Mental Health in the Muslim community 'a growing crisis' says a new report into young Muslims in Britain.

Key findings of the report 'The Inner Lives of Troubled Young Muslims' said there was a ‘lack of trust between young Muslims and service providers’ and ‘Islamophobia and extremism has caused climate of fear and suspicion, and lack of understanding from providers’.

It also reveals that the ‘Covid lockdown has had huge effect on young Muslims who are leading double lives and are feeling ‘suffocated’ at home.’

The report says, ‘generic research is inadequate because it fails to take into account the particular cultural strengths of and multiple pressures on children in minority families’.

Investigations also found that ‘a number of young British Muslims felt oppressed by traditional expectations within families and were also angry about racism they experienced from non-Muslims and the state’.

The report which has been commissioned by British Muslims for Secular Democracy (BMSDemocracy), is written by six authors – all female Muslims and explored the feelings, thoughts, aspirations and desires of second and third generations of British Muslims.

It has been edited by Yasmin Alibhai-Brown and includes reports from five other women; Tehmina Kazi, Anila Baig, Tanvir Mukhtar, Dr Shehreen Ali  and Sundas Ali.

Sundas Ali conducted a series of interviews looking at Muslim identity.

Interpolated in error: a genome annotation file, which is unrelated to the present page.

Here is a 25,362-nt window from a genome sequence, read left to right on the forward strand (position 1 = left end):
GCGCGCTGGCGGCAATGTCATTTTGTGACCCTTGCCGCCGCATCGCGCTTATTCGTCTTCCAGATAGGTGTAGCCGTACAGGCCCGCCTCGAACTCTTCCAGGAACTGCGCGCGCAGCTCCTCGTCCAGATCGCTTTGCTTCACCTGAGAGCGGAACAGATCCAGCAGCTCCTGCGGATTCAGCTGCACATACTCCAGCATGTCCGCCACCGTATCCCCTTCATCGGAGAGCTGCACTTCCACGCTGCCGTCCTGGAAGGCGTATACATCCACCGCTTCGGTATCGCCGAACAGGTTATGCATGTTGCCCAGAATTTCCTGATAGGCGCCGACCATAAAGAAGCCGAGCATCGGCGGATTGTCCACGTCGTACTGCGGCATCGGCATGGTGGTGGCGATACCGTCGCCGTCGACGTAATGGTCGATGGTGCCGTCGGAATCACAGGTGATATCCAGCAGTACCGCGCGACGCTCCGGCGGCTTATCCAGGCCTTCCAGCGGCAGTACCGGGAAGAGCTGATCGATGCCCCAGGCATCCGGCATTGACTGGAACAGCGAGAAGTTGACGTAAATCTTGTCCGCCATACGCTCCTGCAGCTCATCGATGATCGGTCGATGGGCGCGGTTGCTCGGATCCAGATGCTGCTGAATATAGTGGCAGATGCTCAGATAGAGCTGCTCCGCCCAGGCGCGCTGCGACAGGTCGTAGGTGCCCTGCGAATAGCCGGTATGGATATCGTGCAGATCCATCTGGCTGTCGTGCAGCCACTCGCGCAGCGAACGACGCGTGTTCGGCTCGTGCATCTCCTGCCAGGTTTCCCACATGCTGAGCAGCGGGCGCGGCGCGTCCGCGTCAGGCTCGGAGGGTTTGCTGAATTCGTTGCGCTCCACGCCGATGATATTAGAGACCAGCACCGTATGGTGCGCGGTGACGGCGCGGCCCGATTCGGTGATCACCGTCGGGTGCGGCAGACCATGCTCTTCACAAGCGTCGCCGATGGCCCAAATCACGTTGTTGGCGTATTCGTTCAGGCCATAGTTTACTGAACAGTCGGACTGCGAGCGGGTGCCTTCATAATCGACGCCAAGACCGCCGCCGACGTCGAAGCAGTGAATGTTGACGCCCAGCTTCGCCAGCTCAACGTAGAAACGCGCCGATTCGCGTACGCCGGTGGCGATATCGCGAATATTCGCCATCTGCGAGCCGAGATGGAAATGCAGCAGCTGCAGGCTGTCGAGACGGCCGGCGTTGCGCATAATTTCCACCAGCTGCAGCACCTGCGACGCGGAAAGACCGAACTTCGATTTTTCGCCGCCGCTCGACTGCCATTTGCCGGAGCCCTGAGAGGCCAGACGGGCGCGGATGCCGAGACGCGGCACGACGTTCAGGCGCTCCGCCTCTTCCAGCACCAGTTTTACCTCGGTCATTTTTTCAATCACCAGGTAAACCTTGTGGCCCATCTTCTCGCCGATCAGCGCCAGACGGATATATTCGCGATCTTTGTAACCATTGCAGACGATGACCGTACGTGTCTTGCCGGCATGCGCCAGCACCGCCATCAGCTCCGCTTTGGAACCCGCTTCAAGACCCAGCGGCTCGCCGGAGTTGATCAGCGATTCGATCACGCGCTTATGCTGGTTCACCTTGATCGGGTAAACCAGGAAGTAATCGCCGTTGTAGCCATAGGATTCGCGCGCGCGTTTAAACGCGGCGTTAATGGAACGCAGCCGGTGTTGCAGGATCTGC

She suggests that outside pressures such as sexuality, marriage issues, dysfunctional families and socialising and integrating can cause psychological and emotional problems which affect well-being, and it is the collective view of the authors and the experts they consulted, that young Muslims are not getting the help they need, deserve and are entitled to.

Irum Shehreen Ali states that there is a lack of trust in NHS mental health outreach and that families only come to the notice of agencies when there is a serious crisis. 

The agencies on their part have not proactively attempted to reach these individuals, families and communities and young Muslims believe that service providers with different cultural values will not understand them.

For large numbers of British Muslims, ever since the West declared the ‘war on terror’, Islam and all its believers have been suspected and blamed, and the climate of fear and suspicion has caused huge problems for second and third-generation British Muslims.

Young people are afraid to access services for help and support because of Prevent, part of the UK’s counter-terrorism strategy, in case they say something wrong. 

The authors believe that instead of looking at the ‘Muslim threat’ through the security lens, we should look at Muslim lives through the lens of well-being.  Some then create new ‘fighting’ identities, continual confrontation which cannot be conducive to inner calm and purpose, well-being or productivity. British Muslims also need to change the lens and instead of only looking for external explanations for troubled youth, they should look at family and community life as well.